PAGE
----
USAid 'not plotting to topple Kenya government'

Anti-government protests in Nairobi (13/02) The small protest was quickly dispersed by police

Related Stories

The US has denied claims that it is funding attempts to "topple" the Kenyan government, amid worsening relations between the two countries.

Kenya's cabinet Secretary Francis Kimemia accused US development agency USAid of funding Thursday's anti-government protests in Nairobi.

But US ambassador to Kenya Robert Godec dismissed the claims as "false".

The US was accused of trying to influence voters not to back President Uhuru Kenyatta in last year's election.

He is facing trial at the International Criminal Court on charges of crimes against humanity, which he denies, over violence following the 2007 election.

Kenyan police use tear gas to disperse the demonstrators, who were protesting at claims of bad governance, corruption insecurity and the high cost of living in Kenya.

Mr Kimemia said the National Security Advisory Committee had evidence that USAid had given money to two activists who had organised the demonstration.

Kenya's Foreign Ministry has been directed to summon USAid officials.

In his statement, Mr Godec said: "We have always and will continue to share information about all our programs with the Kenyan government."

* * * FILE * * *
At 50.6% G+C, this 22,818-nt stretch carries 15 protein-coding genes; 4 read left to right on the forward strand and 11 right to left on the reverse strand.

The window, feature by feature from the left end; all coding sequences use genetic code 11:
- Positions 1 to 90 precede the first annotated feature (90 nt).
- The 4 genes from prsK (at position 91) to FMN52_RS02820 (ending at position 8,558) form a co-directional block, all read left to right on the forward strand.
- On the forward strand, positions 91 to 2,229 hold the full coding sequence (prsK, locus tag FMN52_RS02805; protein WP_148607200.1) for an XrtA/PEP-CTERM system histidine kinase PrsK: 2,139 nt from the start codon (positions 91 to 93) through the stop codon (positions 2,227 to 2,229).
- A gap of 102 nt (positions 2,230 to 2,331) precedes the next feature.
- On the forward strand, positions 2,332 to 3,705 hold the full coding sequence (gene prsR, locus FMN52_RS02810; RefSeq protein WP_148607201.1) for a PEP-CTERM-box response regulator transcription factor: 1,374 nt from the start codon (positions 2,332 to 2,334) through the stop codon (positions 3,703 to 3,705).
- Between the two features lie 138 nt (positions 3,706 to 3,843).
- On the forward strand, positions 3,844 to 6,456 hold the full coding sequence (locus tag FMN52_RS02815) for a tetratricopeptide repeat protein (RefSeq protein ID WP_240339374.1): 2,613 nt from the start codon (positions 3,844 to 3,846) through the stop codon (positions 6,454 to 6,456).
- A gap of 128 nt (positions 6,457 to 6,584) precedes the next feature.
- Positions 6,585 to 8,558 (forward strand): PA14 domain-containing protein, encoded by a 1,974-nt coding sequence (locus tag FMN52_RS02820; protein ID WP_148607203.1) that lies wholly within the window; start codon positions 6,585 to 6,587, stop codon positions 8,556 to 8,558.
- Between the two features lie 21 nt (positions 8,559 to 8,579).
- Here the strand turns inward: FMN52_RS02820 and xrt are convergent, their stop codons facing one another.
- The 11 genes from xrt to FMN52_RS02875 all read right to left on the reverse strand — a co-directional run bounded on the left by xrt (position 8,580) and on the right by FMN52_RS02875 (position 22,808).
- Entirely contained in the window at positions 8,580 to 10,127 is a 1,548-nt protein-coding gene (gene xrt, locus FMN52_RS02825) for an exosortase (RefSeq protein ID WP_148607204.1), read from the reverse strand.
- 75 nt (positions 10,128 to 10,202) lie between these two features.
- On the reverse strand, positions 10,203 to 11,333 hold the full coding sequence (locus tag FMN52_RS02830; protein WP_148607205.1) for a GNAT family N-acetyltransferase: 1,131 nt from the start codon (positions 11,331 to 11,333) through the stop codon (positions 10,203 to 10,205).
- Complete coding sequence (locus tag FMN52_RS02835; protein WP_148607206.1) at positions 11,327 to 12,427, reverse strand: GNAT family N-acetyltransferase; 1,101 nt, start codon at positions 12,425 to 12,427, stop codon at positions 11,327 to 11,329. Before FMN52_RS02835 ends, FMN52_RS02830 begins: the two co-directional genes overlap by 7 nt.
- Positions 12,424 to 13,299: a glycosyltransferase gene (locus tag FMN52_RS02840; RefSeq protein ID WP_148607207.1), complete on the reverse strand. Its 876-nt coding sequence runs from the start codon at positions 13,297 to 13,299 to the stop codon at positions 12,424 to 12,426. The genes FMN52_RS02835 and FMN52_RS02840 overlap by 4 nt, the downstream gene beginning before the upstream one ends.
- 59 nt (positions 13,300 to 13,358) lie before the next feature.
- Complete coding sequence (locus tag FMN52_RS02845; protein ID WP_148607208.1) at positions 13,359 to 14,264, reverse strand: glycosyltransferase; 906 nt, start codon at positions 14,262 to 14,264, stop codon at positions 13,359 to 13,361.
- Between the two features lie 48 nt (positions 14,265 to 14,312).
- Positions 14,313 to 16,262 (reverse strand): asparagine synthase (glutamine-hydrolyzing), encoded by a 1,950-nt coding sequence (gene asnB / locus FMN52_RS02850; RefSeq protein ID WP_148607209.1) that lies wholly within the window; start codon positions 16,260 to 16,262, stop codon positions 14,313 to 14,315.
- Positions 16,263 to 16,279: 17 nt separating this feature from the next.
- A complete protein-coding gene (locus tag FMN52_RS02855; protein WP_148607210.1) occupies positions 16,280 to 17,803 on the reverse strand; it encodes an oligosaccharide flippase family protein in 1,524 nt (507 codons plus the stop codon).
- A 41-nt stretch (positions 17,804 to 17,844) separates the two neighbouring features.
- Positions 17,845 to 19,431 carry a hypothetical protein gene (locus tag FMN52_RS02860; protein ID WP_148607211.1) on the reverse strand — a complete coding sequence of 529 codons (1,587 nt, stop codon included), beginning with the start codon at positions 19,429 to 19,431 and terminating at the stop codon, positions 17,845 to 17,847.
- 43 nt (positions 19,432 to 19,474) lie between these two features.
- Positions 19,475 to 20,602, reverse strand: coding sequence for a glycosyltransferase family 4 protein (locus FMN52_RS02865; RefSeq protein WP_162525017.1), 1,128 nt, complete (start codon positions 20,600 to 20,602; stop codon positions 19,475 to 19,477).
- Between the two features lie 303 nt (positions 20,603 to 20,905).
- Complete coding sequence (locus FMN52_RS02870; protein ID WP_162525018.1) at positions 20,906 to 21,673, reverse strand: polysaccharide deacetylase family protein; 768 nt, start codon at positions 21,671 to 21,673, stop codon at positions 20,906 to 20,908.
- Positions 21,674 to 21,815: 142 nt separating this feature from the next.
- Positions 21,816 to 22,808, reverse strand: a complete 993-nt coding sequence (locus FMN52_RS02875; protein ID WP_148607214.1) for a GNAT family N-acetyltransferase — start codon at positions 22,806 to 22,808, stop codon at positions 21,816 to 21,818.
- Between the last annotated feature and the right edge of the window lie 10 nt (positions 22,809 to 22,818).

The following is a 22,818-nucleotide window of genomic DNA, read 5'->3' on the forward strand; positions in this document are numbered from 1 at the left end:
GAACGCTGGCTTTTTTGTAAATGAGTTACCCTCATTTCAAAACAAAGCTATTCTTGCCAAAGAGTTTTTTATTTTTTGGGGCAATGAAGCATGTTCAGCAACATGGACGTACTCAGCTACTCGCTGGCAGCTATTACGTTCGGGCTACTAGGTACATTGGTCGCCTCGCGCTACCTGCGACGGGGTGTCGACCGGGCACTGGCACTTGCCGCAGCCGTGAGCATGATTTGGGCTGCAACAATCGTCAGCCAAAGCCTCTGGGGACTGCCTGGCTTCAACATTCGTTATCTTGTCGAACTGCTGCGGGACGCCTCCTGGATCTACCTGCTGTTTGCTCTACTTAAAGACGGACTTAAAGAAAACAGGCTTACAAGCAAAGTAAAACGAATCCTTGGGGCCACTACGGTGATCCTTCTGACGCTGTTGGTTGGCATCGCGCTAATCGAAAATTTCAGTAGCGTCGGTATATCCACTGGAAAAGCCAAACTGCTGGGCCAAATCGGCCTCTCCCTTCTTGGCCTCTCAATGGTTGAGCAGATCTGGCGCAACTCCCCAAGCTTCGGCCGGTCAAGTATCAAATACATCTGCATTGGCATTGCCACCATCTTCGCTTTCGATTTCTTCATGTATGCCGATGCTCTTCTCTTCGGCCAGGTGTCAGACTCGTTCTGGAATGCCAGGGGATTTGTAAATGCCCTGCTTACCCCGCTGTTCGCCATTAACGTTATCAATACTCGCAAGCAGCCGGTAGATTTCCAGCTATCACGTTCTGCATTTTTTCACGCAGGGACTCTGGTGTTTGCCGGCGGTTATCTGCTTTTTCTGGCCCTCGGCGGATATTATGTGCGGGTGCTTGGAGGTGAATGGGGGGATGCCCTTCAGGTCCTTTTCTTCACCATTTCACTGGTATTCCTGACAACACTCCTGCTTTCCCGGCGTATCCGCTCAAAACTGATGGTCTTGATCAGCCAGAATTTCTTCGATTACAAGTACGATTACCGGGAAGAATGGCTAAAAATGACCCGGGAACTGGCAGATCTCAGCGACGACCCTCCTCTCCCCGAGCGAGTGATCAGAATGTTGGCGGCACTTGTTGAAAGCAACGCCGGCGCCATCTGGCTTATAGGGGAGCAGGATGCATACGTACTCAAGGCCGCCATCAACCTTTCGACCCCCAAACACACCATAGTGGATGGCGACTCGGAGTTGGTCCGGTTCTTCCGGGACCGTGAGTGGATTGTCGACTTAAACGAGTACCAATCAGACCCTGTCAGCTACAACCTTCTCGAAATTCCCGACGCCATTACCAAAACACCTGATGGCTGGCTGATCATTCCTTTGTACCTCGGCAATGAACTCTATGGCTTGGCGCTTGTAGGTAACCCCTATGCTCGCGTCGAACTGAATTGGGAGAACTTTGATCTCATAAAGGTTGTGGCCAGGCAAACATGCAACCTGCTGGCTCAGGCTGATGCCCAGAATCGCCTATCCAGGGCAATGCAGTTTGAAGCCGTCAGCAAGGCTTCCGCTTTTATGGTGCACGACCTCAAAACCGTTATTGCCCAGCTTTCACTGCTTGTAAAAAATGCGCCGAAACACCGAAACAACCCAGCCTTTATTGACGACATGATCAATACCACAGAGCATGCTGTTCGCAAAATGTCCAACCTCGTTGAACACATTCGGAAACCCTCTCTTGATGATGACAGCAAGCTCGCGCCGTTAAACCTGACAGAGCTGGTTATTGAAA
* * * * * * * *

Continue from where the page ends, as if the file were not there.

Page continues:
Analysts say that the perceived interference by the US and UK in Kenya's election was turned by Mr Kenyatta into a question of national sovereignty and helped him win.

Kenyan has also mobilised support from the African Union in its campaign to have the charges against Mr Kenyatta dropped.

The African Union says the ICC is unfairly targeting African leaders in its investigations.

More on This Story

Related Stories

The BBC is not responsible for the content of external Internet sites

More Africa stories

RSS

Features & Analysis

Elsewhere on the BBC

Programmes

  • A person taking a photo of fireworks on a smartphoneClick Watch

    A look at the latest gadgets which could make it easier to take the perfect night-time picture

BBC © 2014 The BBC is not responsible for the content of external sites. Read more.

This page is best viewed in an up-to-date web browser with style sheets (CSS) enabled. While you will be able to view the content of this page in your current browser, you will not be able to get the full visual experience. Please consider upgrading your browser software or enabling style sheets (CSS) if you are able to do so.